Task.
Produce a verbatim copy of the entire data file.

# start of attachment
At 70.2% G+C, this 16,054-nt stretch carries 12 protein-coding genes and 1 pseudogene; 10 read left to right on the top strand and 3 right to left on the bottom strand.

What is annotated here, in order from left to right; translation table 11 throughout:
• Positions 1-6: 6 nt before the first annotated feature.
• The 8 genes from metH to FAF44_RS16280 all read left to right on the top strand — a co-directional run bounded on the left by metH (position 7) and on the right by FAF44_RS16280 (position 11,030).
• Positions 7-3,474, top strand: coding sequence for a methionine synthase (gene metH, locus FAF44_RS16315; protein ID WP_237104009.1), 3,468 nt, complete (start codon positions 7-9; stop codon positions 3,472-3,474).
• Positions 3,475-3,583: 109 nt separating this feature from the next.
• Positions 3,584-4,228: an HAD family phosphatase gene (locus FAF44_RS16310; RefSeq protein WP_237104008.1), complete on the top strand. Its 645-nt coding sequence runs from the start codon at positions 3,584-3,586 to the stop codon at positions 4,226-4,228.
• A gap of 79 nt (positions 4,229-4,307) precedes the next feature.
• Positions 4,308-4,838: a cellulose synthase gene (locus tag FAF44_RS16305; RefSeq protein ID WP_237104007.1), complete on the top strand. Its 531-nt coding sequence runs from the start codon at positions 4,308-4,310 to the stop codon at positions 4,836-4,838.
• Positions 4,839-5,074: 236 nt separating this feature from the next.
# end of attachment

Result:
At 70.2% G+C, this 16,054-nt stretch carries 12 protein-coding genes and 1 pseudogene; 10 read left to right on the top strand and 3 right to left on the bottom strand.

What is annotated here, in order from left to right; translation table 11 throughout:
• Positions 1-6: 6 nt before the first annotated feature.
• The 8 genes from metH to FAF44_RS16280 all read left to right on the top strand — a co-directional run bounded on the left by metH (position 7) and on the right by FAF44_RS16280 (position 11,030).
• Positions 7-3,474, top strand: coding sequence for a methionine synthase (gene metH, locus FAF44_RS16315; protein ID WP_237104009.1), 3,468 nt, complete (start codon positions 7-9; stop codon positions 3,472-3,474).
• Positions 3,475-3,583: 109 nt separating this feature from the next.
• Positions 3,584-4,228: an HAD family phosphatase gene (locus FAF44_RS16310; RefSeq protein WP_237104008.1), complete on the top strand. Its 645-nt coding sequence runs from the start codon at positions 3,584-3,586 to the stop codon at positions 4,226-4,228.
• A gap of 79 nt (positions 4,229-4,307) precedes the next feature.
• Positions 4,308-4,838: a cellulose synthase gene (locus tag FAF44_RS16305; RefSeq protein ID WP_237104007.1), complete on the top strand. Its 531-nt coding sequence runs from the start codon at positions 4,308-4,310 to the stop codon at positions 4,836-4,838.
• Positions 4,839-5,074: 236 nt separating this feature from the next.